Last night I took my son to go see the new Godzilla film, called Shin (New) Godzilla in Japan and Godzilla Resurgence internationally. Since the film was directed by Evangelion creator Anno Hideki, I’ve been following the project for a while, and was not disappointed: everything good about Anno’s storytelling, from his intensely detailed urban visual shots to the precision of his dialogue and trademark quirky story elements, shines. (There are some direct Easter eggs for Eva fans, too.). While the movie pretends to be a rebooting of the kaiju genre for the age of Twitter and Nico Douga, it’s actually an allegory about March 11, 2011, essentially showing what would have happened if Japan had experienced a monster attack instead of terrible earthquake and tsunamis, right down to a bumbling Prime Minister giving out Godzilla radiation readings on the news in microsieverts, a unit Japan has come to know quite well over the last five years. Godzilla movies hold a special place in my heart since I trace my beginning as a Japan blogger to the awful 1998 American Godzilla release, which compelled me to write a long post about the movie here on J-List. The positive feedback I got from our customers about that post helped me see that J-List’s real mission is to be a bridge between Japan and the West with these posts, instead of merely selling Totoro bento boxes and otokonoko products to people around the world.
Ever since that cruel hunter shot Bambi’s mother, animation has been an excellent medium for telling stories that are especially emotional or sad. Both as an anime retailer and anime fan, I’m often concerned about the general trend of fans forgetting about 1-cour (12 or 13 episodes in length) shows the minute the final episode runs, which means studios don’t get time to make money from selling figures and other merchandise. (Longer shows like Attack on Titan or Sword Art Online tend to get a bit better penetration and aren’t forgotten about as quickly.) The exception to this 1-cour rule are shows that make fans cry like babies because of their touching or sad stories. While I don’t see many active fans of AnoNatsu/Waiting in the Summer on social media these days, there are plenty of people still talking about “sad” shows shows like Madoka Magica or AnoHana. Longtime anime fans know that some of the best and most emotional yet uplifting stories in anime, including Kanon, Air, Clannad, Charlotte and Angel Beats!, come from the mind of writer-and-composer Maeda Jun. Sadly, Maeda-sensei has revealed through social media that he’s been having health issues and needs a heart transplant in the near future to survive.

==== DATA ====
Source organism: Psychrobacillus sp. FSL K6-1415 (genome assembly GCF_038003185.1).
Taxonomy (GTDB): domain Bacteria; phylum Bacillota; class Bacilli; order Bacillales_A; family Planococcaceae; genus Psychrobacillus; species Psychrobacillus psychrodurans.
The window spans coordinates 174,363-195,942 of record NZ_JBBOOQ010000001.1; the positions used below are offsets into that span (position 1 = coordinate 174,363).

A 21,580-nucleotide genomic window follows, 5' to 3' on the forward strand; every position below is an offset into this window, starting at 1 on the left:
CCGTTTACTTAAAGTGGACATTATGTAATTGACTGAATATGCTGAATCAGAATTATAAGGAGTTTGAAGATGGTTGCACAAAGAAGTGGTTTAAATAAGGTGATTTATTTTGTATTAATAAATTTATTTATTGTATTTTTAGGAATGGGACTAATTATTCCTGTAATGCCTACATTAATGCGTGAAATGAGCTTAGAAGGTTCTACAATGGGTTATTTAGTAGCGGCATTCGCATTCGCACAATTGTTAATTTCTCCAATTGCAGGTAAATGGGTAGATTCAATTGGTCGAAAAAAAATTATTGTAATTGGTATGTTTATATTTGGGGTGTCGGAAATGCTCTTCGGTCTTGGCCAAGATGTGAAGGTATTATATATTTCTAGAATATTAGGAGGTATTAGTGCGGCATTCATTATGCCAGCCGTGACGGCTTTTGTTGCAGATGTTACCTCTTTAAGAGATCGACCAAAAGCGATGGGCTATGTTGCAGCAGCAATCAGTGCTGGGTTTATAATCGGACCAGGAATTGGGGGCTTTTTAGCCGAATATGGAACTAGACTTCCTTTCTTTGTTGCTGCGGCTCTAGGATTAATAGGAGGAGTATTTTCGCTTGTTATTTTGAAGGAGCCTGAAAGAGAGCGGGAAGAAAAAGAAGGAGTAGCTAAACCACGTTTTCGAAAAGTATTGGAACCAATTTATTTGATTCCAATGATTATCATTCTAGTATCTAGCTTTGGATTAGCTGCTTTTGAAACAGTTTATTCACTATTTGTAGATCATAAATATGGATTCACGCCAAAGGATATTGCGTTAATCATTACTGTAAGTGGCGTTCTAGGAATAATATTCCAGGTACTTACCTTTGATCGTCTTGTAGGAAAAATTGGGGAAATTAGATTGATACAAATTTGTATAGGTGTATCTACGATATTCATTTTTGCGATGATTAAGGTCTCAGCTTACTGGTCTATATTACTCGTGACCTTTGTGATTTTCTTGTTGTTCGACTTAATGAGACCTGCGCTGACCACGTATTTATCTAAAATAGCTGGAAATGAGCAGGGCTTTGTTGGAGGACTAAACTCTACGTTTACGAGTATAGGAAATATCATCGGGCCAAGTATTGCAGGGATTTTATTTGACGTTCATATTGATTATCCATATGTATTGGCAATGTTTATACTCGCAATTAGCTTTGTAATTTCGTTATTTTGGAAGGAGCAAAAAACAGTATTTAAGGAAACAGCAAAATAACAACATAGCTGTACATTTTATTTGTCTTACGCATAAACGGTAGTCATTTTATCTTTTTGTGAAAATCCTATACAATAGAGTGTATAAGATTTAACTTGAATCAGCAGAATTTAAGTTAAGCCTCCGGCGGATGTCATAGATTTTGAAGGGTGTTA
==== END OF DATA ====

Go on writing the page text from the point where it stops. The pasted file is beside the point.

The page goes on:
The Back to School season is coming, and we thought we’d help everyone out by having a big sale on all stationery (notebooks, awesome Japanese pens and more), Japanese study items (including the Genki textbook series), and related products. We’re also having a sale on bento boxes, bento accessories and cookbooks. Get 10% off instantly on all these products — no coupon to enter. Make an order now!